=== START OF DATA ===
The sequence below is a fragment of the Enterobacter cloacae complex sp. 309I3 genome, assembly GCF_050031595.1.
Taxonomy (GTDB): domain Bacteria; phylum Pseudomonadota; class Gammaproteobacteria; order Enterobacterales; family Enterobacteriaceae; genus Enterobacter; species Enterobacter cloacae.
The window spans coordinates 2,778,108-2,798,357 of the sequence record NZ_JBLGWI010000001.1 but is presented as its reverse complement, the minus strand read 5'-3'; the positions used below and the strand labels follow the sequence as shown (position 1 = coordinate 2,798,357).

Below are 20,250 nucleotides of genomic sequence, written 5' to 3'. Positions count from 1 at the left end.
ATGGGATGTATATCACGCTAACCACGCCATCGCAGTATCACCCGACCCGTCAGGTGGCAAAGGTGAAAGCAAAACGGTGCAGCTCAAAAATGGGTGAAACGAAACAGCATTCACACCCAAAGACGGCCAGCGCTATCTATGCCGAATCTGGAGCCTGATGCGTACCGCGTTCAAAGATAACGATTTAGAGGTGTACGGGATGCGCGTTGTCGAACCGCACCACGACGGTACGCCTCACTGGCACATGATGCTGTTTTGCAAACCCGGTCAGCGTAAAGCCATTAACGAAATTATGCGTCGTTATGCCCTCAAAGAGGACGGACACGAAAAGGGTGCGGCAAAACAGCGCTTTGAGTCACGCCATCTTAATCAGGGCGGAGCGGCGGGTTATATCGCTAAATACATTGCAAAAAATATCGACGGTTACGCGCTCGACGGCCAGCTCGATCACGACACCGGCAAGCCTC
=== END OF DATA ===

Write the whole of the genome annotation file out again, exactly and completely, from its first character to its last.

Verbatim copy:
The sequence below is a fragment of the Enterobacter cloacae complex sp. 309I3 genome, assembly GCF_050031595.1.
Taxonomy (GTDB): domain Bacteria; phylum Pseudomonadota; class Gammaproteobacteria; order Enterobacterales; family Enterobacteriaceae; genus Enterobacter; species Enterobacter cloacae.
The window spans coordinates 2,778,108-2,798,357 of the sequence record NZ_JBLGWI010000001.1 but is presented as its reverse complement, the minus strand read 5'-3'; the positions used below and the strand labels follow the sequence as shown (position 1 = coordinate 2,798,357).

Below are 20,250 nucleotides of genomic sequence, written 5' to 3'. Positions count from 1 at the left end.
ATGGGATGTATATCACGCTAACCACGCCATCGCAGTATCACCCGACCCGTCAGGTGGCAAAGGTGAAAGCAAAACGGTGCAGCTCAAAAATGGGTGAAACGAAACAGCATTCACACCCAAAGACGGCCAGCGCTATCTATGCCGAATCTGGAGCCTGATGCGTACCGCGTTCAAAGATAACGATTTAGAGGTGTACGGGATGCGCGTTGTCGAACCGCACCACGACGGTACGCCTCACTGGCACATGATGCTGTTTTGCAAACCCGGTCAGCGTAAAGCCATTAACGAAATTATGCGTCGTTATGCCCTCAAAGAGGACGGACACGAAAAGGGTGCGGCAAAACAGCGCTTTGAGTCACGCCATCTTAATCAGGGCGGAGCGGCGGGTTATATCGCTAAATACATTGCAAAAAATATCGACGGTTACGCGCTCGACGGCCAGCTCGATCACGACACCGGCAAGCCTC